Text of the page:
CRFB on Tax Expenditures
October 15, 2010
The above chart is taken from a short report by the Committee for a Responsible Federal Budget (CRFB) regarding federal income tax expenditures. Income tax expenditures are special tax benefits for targeted groups and are unnecessary for the basic revenue-raising function of the income tax. They result either in reduced revenues or increased taxes elsewhere, or some combination of the two. Tax expenditures are really just government spending cleverly hidden in the tax code. According to the report, tax expenditures “result in more than $1 trillion in forgone revenue a year – more than 6 percent of GDP. These revenue losses were larger than all income taxes paid by individuals last year.”
One of the problems-indeed, the great political appeal-of tax expenditures is that they are not subject to annual budget review: they are created without the same level of scrutiny received by other areas of the budget, and then run open-ended with little review. Because they escape the normal budget process, policymakers have found them particularly attractive, and the tax expenditure budget has grown tremendously.
The tax code contains around 250 tax expenditures, double the number from only a few years ago. Adoption of these deductions, credits, exemptions, exclusions, and other tax preferences has undercut the effectiveness, efficiency, transparency, and fundamental fairness of the tax system. The result is a Swiss-cheese tax base filled with rifle-shot tax breaks which, much like entitlement programs, are on automatic pilot and do not receive sufficient scrutiny as part of the budget process.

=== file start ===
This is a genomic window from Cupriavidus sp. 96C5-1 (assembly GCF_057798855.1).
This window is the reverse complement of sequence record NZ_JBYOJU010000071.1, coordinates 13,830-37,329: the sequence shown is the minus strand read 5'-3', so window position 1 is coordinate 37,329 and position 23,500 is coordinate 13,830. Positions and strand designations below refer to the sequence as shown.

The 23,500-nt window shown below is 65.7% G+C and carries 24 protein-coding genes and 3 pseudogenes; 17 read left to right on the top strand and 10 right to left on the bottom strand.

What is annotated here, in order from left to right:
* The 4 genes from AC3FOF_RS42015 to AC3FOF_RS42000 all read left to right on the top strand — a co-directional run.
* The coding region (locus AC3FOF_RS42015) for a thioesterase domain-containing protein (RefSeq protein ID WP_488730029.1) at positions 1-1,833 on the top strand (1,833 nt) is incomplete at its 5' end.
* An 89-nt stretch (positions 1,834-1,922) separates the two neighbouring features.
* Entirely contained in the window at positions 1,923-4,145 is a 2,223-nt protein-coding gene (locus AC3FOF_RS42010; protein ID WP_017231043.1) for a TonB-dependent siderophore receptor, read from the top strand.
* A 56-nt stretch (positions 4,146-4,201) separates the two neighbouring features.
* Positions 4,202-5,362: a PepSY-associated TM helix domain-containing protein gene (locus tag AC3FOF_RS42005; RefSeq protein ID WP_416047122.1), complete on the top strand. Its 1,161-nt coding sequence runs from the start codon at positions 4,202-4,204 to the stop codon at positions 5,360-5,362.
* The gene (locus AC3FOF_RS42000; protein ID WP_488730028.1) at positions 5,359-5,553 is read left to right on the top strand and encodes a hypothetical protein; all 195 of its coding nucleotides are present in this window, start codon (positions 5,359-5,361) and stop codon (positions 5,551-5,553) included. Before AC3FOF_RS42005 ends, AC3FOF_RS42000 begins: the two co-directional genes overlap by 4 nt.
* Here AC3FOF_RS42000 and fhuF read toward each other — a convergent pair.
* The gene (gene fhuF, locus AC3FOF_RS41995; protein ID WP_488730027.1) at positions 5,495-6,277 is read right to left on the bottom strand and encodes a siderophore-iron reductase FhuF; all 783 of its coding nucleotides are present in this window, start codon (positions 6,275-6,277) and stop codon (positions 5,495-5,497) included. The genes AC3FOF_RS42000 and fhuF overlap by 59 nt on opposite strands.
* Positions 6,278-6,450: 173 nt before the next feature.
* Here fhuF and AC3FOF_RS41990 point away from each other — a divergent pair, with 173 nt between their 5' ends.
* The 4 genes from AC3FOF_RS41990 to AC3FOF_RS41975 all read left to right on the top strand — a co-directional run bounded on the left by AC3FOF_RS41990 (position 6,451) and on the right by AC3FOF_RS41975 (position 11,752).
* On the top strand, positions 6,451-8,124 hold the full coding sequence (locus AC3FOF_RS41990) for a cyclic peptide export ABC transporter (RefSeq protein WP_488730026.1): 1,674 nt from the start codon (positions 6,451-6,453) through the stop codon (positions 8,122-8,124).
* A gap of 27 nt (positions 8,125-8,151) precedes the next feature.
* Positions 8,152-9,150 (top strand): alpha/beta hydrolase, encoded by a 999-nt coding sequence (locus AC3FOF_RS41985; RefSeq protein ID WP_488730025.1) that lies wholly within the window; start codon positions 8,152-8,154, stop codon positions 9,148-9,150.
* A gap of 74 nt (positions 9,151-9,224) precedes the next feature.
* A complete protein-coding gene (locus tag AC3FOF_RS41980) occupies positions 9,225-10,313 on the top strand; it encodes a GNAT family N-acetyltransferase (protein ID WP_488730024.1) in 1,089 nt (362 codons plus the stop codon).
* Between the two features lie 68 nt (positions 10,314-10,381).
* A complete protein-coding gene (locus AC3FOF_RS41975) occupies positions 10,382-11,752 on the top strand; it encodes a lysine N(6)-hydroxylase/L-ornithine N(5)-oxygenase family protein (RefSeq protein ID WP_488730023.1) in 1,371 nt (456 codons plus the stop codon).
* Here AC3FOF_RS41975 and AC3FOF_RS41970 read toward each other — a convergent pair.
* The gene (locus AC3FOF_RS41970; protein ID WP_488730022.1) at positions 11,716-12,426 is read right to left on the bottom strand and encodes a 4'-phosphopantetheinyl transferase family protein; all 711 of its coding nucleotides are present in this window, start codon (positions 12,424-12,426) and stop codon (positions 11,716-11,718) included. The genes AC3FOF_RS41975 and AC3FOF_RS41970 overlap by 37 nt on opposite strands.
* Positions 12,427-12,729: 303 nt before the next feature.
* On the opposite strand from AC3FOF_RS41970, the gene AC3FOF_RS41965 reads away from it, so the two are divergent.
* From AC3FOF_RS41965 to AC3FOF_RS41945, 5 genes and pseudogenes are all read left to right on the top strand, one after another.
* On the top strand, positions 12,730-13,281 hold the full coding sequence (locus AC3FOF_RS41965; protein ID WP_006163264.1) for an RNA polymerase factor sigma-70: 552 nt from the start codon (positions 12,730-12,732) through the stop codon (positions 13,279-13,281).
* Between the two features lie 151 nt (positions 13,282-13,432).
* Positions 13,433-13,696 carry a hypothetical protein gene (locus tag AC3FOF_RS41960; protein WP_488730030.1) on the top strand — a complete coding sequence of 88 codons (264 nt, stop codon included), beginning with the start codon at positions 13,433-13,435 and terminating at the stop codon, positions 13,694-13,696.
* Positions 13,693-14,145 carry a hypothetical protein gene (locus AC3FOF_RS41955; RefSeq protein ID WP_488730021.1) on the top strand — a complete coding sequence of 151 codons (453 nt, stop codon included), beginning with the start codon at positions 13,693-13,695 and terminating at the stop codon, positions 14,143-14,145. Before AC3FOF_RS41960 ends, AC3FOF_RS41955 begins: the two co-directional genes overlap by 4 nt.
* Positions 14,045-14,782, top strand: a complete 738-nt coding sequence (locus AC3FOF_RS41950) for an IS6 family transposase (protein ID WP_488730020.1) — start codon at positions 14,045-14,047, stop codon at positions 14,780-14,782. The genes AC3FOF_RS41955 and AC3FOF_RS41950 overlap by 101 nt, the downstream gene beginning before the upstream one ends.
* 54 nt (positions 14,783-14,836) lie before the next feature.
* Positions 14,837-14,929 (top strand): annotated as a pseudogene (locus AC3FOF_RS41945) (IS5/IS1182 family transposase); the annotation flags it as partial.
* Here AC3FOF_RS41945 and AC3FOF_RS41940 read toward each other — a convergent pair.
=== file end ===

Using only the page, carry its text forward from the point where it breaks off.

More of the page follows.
While CRFB recommends some ambitious reforms, such as eliminating the deduction for state and local taxes paid, others are fairly modest, such as their proposal to limit deductible mortgage interest to the interest paid on mortgages with a value of $500,000 or less (the current limit it $1 million) and disallowing the deduction for second homes. Most policy experts believe that we need fundamental tax reform, and that can only be accomplished if tax expenditures are vastly curbed. The only question is one of political will.
More on tax expenditures here: